Why do bloggers hate Parker?
The blogosphere has all but pronounced Robert Parker dead as a Rift Valley bone, but The Man Himself just proved he’s still relevent (if there were any doubt about it) by raising $1 million in advance sales for charity scholarships for his big Oct. 22 tasting of Chateauneuf-du-Pape at the Culinary Institute of America, in Napa Valley.
Could anyone else do that, even Gary V.? I don’t think so. Not bad for a fossil. So I guess pronouncements of Parker’s demise have been exaggerated.
So many people want Parker dead and buried, you have to wonder what’s driving the anger, which at times is reminiscent of the birther’s hatred of President Obama. Leading the charge have been Dr. Vino and Slate’s Mike Steinberger, who last week issued his latest fatwa against the Man from Monkton, resurrecting the increasingly tired charges of “ethical lapses” and “missteps” and warning, not only Parker but others of his Baby Boomer ilk, that they’re going to have to tread “a lot more lightly” and even then, they shouldn’t expect to “command quite the deference” they’re used to.
Well, that would include me, I guess, since I’m basically Parker’s age and a certified Boomer wine writer. Not that I think I’m remotely in Parker’s league…
Look, have we Boomer critics really been so terrible? We helped popularize wine with the American people, writing about it and explaining it the best we could, scrambling to make a living in a job that doesn’t pay all that much (unless you’re Parker), trying to figure out how to be honorable, and considering ourselves lucky every step of the way. We had the baton passed to us by our predecessors, whom we gave proper respect to, and now we’re happy to pass it along to the next generation. So what’s the problem? How else, besides an unseemly jealousy, to explain the vituperation, which sometimes gets expressed in an almost violent way against Parker and others?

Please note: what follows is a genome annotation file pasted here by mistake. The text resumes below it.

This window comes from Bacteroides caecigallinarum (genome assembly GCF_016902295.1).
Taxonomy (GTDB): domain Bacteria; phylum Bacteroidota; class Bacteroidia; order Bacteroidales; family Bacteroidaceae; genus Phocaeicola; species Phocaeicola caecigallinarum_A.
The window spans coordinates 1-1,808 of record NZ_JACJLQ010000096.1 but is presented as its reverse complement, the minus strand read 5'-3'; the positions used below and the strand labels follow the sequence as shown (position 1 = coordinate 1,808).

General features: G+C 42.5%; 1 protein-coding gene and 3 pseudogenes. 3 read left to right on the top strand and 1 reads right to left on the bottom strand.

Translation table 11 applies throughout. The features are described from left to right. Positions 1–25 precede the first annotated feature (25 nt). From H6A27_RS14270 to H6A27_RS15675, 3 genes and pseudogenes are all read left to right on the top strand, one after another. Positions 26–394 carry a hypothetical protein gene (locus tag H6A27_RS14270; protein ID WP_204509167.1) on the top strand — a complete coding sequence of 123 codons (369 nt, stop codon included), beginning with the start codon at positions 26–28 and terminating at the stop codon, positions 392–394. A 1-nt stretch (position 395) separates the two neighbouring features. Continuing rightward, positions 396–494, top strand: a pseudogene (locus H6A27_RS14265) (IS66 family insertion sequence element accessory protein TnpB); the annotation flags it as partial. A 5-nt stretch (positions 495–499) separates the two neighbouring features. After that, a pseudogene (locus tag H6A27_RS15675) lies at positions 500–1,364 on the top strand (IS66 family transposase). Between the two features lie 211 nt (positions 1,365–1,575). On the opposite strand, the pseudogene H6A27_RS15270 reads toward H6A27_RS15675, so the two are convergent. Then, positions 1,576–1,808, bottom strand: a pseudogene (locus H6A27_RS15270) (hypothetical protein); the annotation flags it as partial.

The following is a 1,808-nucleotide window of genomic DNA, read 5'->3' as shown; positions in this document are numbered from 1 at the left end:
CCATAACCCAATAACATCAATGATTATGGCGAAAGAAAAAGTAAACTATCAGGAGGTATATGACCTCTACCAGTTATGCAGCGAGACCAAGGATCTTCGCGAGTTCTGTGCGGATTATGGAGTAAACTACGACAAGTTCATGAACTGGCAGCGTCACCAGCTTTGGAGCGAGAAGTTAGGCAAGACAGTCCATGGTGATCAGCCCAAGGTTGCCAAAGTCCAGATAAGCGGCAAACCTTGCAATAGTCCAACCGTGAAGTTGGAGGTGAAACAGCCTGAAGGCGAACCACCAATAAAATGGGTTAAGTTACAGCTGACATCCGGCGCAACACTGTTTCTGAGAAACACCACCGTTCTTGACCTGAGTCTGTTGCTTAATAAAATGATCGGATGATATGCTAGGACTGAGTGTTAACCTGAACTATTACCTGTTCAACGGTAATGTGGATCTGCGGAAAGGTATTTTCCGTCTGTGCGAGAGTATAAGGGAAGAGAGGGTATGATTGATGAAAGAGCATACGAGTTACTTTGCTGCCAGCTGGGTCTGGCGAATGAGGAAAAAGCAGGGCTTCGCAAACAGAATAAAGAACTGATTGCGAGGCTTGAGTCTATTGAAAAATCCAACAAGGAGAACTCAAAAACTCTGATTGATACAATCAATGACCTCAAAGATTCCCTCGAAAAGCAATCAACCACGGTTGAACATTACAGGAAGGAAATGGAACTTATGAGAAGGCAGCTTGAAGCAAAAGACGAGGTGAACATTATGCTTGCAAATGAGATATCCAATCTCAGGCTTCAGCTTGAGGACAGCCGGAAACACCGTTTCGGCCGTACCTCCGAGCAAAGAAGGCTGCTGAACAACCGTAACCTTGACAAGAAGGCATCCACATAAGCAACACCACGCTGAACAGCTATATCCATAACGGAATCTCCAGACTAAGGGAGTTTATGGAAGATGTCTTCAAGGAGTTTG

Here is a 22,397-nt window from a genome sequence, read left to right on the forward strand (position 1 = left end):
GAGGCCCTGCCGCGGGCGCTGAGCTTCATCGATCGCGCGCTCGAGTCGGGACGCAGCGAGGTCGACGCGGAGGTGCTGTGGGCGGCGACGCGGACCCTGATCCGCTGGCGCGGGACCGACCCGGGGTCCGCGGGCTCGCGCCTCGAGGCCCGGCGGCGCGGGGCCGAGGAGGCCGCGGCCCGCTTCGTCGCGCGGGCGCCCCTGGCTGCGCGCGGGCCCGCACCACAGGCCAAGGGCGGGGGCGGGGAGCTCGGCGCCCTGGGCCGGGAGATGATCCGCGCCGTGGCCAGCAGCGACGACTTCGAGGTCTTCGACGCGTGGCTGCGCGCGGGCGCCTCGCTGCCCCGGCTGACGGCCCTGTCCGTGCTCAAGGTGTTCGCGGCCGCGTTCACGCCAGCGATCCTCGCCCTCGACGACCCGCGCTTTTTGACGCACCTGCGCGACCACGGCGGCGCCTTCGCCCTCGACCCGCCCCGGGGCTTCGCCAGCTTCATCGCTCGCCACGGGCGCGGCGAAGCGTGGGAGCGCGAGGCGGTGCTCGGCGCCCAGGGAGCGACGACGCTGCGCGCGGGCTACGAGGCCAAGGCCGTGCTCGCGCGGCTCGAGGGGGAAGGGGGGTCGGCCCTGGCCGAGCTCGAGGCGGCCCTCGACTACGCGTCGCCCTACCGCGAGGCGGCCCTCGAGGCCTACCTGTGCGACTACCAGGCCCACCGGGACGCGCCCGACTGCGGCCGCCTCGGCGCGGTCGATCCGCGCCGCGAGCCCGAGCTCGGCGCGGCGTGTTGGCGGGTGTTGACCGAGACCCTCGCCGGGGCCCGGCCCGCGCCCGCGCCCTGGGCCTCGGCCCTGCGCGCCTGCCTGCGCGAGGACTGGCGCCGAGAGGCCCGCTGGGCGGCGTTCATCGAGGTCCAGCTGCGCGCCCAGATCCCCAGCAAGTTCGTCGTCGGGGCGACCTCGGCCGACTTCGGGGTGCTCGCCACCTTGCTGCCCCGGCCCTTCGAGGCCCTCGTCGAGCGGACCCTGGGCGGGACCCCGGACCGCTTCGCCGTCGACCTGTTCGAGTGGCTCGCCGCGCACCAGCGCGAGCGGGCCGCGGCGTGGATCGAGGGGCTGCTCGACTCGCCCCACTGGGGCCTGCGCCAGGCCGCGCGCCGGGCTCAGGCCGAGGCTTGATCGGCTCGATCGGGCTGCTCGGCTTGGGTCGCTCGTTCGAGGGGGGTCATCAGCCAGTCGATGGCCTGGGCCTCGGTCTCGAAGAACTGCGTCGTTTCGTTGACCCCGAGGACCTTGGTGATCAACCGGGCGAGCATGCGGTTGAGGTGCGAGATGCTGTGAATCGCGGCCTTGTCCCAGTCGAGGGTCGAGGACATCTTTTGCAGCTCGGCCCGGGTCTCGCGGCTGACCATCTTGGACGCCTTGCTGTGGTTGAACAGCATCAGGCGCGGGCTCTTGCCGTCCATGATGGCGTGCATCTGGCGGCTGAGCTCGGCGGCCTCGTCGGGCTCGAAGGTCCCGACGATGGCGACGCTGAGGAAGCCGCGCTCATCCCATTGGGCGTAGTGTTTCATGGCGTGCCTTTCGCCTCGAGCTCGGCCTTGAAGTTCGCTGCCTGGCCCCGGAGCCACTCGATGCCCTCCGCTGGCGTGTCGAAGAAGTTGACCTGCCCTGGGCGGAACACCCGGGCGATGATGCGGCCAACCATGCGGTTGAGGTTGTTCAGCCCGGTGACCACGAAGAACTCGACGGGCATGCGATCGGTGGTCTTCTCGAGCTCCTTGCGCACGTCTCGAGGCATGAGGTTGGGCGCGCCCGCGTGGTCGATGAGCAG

I’ve always believed in fundamental fairness. When the Wine Spectator was busted in that phony restaurant wine list scam last year, even though the Spectator is Wine Enthusiast’s competitor, I blogged that it could have happened to anyone, so let’s cut Spectator some slack. Of course, that didn’t stop some people from putting Spectator right down there with Hitler. When Dr. Vino revealed some of the practices at eRobert Parker, I said that it wasn’t the worst thing in the world; writers need the largesse of the industry because otherwise we couldn’t afford to travel and taste wine. I asked for a sense of balance.
So once again I have to say, come on you bloggers, get a grip. Chill. Don’t be so pissed all the time: it’s not good for you. Just because Parker is rich and famous and you’re not doesn’t make him the bad guy. He’s had an honorable career, and you’re not going to advance any further or higher in yours than he has by insulting him, so get over it. Look, I’ve chastised the wine industry for years for supporting (wittingly or not) the hegemony of Wine Spectator and Parker, to the exclusion of every other legitimate wine periodical, including Wine Enthusiast. California wineries in particular stand justly accused of such short-sighted snobbery by buying into Parker-Spectatoritis. But I never felt I had to delegitimize the Spectator or Parker themselves. Just because you don’t like the message doesn’t mean you have to kill the messenger.
So everybody, lay off Parker. Call off the witch hunt. Bloggers, do your thing without having to slime anyone or build your career on someone’s corpse. It won’t kill you to be nice.